If the art of writing were a pop song, "write what you know" would be the "na na nas." If Kris Saknussemm's new novel, Reverend America, were a pop song, it'd be the catchy, collaborative baby Tom Waits and Nick Cave never had. The half-mad, down-on-his luck albino protagonist begins life in a loveless religious orphanage, then goes on to itinerant carny life, prisons, mental institutions, and evangelical Christianity — or at least some approximation of it in his time as Reverend America, a preadolescent preacher with a flair for the theatrical. It all na-na-nas off the page in a very natural way, in tone and vernacular alike; this should come as no surprise given that, in many instances, Saknussemm is just writing what he knows.
"My crazy great grandfather was one of the most famous evangelists of his day," explained the author. "He founded the Chapel Railcar movement that sent specially designed train carriages across the country, with ministers, organs, even choirs." Saknussemm has worked as an orderly in a psych ward, run carnival rides, and clowned in Arkansas. And he knows a bit about the criminal life, too. "On the day I got the news of my Ivy League scholarship, my stepbrother, who was a major car thief, took me out to celebrate. We were in an Oldsmobile Cutlass that he'd boosted just for the night — not part of his biz — down at Solomon Grundy's on the Berkeley foreshore. The FBI swooped on us (he'd been transporting cars interstate, hence federal involvement) while we were listening to Isaac Hayes' version of 'Walk on By.'"
In case you missed the East Bay reference, yes, the cult author whose first novel was rumored to have been written by David Foster Wallace under a pseudonym — and who, though currently the Gallagher Fellow at the Black Mountain Institute of UNLV, has spent many of his recent years residing on a former quartz crushing mine in Australia — was born at Alta Bates to the pastor and choir director, respectively, of the First Congregational Church on Channing Way. Saknussemm's mother later taught at King Junior High in Oakland. "When they got divorced, my mother moved over the hills to Alamo, my father moved to Albany and then West Oakland. My personal sense of the East Bay is torn between the Tilden Park merry-go-round and the Oakland Greyhound station ... Codornices Park versus San Pablo Avenue."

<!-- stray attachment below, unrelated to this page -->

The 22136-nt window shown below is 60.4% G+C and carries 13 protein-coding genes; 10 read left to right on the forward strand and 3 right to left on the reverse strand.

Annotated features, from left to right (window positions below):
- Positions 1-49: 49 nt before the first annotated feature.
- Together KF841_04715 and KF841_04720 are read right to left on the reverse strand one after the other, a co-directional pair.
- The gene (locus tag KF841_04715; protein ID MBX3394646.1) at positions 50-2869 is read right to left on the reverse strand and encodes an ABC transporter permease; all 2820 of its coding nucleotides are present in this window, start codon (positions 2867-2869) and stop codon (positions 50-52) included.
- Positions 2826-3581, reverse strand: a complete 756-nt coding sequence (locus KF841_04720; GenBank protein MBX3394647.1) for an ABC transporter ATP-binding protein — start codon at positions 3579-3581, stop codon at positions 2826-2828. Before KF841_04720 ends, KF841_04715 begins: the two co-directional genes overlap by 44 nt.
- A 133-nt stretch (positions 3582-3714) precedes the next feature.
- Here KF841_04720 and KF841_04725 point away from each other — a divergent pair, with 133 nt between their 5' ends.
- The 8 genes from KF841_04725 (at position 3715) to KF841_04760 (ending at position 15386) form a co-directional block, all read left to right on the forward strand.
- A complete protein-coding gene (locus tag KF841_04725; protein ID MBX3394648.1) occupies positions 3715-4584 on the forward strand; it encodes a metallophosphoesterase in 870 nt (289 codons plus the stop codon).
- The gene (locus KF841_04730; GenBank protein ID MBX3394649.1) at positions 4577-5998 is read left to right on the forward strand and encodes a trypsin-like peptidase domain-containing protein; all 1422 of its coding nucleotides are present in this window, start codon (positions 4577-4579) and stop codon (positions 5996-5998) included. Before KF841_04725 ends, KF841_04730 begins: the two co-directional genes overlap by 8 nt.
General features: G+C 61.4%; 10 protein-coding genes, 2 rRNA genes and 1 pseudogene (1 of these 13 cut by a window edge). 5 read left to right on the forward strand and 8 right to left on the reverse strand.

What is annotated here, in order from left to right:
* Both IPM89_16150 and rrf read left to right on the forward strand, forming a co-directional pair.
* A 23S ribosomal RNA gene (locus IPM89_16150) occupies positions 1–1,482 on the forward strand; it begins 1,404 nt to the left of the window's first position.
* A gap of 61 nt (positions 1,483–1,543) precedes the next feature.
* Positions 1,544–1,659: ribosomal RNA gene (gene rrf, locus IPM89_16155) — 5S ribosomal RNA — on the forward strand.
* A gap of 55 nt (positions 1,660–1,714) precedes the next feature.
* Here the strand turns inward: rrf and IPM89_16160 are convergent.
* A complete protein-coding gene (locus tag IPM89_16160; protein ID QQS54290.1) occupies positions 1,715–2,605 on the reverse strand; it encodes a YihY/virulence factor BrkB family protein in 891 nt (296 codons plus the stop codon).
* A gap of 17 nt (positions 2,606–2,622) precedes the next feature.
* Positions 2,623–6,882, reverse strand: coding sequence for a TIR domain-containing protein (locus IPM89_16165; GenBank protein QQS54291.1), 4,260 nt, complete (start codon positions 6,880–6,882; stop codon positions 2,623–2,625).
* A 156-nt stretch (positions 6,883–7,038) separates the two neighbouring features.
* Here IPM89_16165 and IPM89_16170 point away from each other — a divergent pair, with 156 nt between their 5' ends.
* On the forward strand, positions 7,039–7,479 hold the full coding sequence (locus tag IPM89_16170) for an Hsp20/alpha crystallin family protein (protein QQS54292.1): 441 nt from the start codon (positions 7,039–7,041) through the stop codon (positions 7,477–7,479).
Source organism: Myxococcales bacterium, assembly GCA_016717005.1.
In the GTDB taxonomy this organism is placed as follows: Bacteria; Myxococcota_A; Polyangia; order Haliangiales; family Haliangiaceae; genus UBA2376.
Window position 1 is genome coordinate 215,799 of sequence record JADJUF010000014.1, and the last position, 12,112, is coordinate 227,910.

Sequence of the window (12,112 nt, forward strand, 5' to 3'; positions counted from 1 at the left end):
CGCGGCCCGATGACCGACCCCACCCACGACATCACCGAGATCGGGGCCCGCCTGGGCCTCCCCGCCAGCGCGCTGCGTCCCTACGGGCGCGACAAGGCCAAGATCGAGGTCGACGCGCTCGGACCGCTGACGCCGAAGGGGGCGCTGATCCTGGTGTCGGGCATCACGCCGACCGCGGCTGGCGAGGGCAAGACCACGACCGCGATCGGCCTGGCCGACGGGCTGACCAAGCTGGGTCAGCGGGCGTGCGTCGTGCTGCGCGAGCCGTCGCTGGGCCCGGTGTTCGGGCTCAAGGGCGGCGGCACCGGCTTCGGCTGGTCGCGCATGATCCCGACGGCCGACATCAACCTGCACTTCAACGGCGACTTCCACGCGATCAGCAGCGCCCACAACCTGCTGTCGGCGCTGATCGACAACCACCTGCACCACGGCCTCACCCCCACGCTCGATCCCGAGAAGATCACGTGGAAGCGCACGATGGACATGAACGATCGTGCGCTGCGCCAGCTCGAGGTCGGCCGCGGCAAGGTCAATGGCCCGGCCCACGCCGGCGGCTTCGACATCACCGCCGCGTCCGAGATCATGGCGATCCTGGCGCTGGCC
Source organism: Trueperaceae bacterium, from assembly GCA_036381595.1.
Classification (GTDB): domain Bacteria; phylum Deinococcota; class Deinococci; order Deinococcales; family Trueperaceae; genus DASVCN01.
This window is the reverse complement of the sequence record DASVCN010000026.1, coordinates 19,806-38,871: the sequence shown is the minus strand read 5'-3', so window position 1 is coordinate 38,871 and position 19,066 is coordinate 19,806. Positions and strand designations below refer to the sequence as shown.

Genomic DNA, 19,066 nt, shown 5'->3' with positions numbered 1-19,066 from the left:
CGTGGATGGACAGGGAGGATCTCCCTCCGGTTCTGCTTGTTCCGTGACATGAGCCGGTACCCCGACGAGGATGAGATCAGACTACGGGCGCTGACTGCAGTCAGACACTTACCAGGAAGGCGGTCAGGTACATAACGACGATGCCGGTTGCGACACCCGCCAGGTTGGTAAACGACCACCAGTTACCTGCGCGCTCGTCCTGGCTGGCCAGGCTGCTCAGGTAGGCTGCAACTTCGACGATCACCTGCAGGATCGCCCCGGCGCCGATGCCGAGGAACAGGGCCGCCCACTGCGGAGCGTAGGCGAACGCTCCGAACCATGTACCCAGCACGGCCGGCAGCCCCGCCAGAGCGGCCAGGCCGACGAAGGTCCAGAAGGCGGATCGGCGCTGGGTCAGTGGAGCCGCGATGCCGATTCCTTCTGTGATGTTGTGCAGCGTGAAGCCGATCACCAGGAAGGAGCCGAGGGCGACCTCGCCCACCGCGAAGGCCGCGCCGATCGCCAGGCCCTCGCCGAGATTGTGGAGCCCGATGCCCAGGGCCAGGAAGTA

Regardless of where in the 510 the author's heart lies, the veins of Reverend America are the highways of the United States, the pulse deeply human and lined with grit. Saknussemm's previous novels have each had something of the speculative to them — Zanesville was apocalyptic sci-fi, Private Midnight vampire noir. The new one is distinctly earthbound, dealing out the sacred and the profane in equal measures, salvation holding hands with criminality all the way through. "I suppose I'm getting older," said Saknussemm of this new tendency to travel closer to the ground. "And I felt the mood in America has changed. After being gone such a large part of my life, I wanted to connect at street level with what I think is happening now. I also wanted to embrace some long denied aspects of my upbringing and personal heritage.
"Sinner and lost soul though I may be, I've become strangely proud of this family history."
Saknussemm reads at Pegasus (2349 Shattuck Ave., Berkeley) on Thursday, Mar. 8, at 7:30. Free. 510-649-1320 or PegasusBookstore.com